Grassley Announces Plan to Create Senate Whistleblower Caucus
WASHINGTON – On the 25th anniversary of the Whistleblower Protection Act, Senator Chuck Grassley is announcing his plans to create a Senate Whistleblower Protection Caucus.
Grassley said he’s creating the caucus to build a coalition of like-minded Senators who can help bring attention to the need for ongoing whistleblower protections. Over the next six months, Grassley will be discussing the caucus with colleagues and encouraging them to join with an eye on an official start in the new Congress.
“Whistleblower protections are only worth anything if they’re enforced. Just because we’ve passed good laws does not mean we can stop paying attention to the issue. There must be vigilant oversight by Congress. The best protection for a whistleblower is a culture of understanding and respecting the right to blow the whistle,” Grassley said. “I hope this whistleblower caucus will send the message that Congress expects that kind of culture.”
Grassley added, “Whistleblowers are often treated like skunks at a picnic. It takes guts to put your career on the line to expose waste and fraud, and whistleblowers need senators who will listen and advocate for them.”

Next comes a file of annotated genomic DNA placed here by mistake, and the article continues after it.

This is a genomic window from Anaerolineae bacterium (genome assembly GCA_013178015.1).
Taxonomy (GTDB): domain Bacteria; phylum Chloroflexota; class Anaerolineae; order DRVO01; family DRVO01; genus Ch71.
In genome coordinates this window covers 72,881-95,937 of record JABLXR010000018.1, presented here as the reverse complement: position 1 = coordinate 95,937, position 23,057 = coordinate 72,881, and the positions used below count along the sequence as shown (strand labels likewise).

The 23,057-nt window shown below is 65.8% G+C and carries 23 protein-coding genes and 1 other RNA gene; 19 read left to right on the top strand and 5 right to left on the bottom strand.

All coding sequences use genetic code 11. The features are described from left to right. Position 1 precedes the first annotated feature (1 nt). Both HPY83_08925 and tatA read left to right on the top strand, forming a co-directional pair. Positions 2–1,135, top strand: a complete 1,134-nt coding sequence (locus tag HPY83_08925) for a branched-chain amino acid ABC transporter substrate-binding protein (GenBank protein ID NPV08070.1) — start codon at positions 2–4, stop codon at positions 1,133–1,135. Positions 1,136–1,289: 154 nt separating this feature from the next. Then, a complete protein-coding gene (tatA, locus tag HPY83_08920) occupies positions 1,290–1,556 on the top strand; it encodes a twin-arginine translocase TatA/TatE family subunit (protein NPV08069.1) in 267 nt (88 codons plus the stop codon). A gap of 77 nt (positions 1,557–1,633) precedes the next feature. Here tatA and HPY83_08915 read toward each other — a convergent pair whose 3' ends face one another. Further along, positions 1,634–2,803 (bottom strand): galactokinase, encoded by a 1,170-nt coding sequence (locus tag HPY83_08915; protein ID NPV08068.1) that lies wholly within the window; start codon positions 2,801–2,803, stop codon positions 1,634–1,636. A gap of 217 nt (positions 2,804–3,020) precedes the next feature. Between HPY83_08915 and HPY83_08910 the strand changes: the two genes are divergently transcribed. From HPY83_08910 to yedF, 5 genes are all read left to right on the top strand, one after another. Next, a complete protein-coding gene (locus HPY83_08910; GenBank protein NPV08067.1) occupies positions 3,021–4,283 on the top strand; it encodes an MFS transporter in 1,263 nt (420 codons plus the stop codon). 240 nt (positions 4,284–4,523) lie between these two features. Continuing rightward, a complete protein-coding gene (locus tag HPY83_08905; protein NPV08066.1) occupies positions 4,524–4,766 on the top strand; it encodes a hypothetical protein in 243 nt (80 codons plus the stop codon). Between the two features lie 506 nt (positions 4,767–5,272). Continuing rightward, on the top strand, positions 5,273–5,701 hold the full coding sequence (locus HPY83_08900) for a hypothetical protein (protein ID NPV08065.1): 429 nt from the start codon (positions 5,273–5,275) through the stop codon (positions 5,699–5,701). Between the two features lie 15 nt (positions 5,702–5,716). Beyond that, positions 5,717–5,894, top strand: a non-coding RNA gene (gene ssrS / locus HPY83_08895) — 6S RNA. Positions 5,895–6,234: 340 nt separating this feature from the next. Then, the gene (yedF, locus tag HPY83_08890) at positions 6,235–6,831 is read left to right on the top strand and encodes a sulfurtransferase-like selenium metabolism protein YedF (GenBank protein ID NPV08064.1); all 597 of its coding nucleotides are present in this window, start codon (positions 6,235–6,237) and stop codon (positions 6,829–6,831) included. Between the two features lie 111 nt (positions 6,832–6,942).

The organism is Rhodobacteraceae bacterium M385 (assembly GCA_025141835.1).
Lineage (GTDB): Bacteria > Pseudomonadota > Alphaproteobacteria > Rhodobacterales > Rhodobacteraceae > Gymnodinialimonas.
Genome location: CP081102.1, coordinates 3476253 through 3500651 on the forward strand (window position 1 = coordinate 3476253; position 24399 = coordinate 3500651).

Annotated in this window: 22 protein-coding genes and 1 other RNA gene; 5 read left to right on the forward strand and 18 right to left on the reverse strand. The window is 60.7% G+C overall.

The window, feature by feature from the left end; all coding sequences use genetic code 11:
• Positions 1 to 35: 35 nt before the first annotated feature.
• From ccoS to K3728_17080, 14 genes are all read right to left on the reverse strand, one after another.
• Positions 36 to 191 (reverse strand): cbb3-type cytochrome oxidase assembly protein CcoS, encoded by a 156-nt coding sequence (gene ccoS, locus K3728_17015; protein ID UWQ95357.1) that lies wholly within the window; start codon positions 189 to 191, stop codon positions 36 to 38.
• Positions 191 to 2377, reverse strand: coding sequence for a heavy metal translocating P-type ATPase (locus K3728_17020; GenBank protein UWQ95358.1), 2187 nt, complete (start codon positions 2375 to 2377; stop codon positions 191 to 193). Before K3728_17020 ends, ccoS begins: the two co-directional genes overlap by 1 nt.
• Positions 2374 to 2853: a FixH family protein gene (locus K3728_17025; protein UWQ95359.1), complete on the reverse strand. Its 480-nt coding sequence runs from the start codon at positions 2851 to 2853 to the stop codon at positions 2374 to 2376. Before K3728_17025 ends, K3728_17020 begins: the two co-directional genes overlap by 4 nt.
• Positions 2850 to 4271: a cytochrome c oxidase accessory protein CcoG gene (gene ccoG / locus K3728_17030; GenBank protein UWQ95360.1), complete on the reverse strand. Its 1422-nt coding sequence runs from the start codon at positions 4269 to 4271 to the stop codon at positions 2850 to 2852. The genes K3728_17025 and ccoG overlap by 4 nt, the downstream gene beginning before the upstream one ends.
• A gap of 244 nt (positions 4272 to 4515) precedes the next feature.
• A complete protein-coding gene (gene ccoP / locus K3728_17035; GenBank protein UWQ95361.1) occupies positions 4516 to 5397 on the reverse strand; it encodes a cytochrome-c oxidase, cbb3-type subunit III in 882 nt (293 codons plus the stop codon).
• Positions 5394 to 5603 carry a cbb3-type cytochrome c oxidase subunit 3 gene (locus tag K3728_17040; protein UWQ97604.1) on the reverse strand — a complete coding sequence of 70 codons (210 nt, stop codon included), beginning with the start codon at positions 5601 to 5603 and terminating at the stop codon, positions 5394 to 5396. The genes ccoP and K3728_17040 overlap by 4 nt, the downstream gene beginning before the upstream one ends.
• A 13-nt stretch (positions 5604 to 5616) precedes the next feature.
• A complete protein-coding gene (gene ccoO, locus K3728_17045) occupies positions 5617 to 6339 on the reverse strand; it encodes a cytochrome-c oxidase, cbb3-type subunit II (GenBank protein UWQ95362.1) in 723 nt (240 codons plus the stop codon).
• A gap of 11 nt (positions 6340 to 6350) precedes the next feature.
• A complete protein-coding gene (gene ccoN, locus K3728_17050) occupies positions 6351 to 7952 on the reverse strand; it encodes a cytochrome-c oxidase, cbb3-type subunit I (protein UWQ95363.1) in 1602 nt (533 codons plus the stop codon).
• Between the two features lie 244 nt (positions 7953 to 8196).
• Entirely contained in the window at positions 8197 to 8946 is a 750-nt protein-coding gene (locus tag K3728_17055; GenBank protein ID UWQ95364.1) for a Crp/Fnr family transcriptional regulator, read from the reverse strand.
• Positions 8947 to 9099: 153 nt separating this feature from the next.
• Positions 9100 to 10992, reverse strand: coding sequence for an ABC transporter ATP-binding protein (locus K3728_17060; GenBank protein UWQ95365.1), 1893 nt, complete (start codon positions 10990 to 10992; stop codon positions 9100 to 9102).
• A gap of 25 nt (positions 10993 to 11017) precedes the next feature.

A long-time advocate for whistleblowers, Grassley has stood up against the heavy hand of the bureaucracy, regardless of whether Republicans or Democrats were in charge, for individual whistleblowers from the Pentagon, the FBI, the Bureau of Alcohol, Tobacco, Firearms and Explosives, the IRS, the Interior Department, the Department of Health and Human Services, the Food and Drug Administration, and the Securities and Exchange Commission.
In addition to co-authoring the 1989 whistleblower law, Grassley also authored the 1986 update of the False Claims Act to include qui tam provisions that empower private citizens, who had information about fraudulent activity by government contractors, to bring wrongdoing forward and sue in the name of the government. To date, these whistleblower provisions have recovered nearly $40 billion for taxpayers that otherwise would be lost to fraud.
In 2009, Grassley and Senator Patrick Leahy won passage of the Fraud Enforcement and Recovery Act which made the most significant improvements to the False Claims Act since 1986. The law restores the scope and applicability of the False Claims Act where it had been limited by court decisions. This effort also revised criminal laws to help prosecute mortgage fraud, securities fraud, and complex financial crimes that led to the 2008 financial crisis.
In addition, Grassley authored the 2006 overhaul of the IRS whistleblower program to fight major tax fraud. The IRS has recently paid out several awards, but has acknowledged, after scrutiny from Grassley, that the agency must be more timely and responsive in processing whistleblower claims.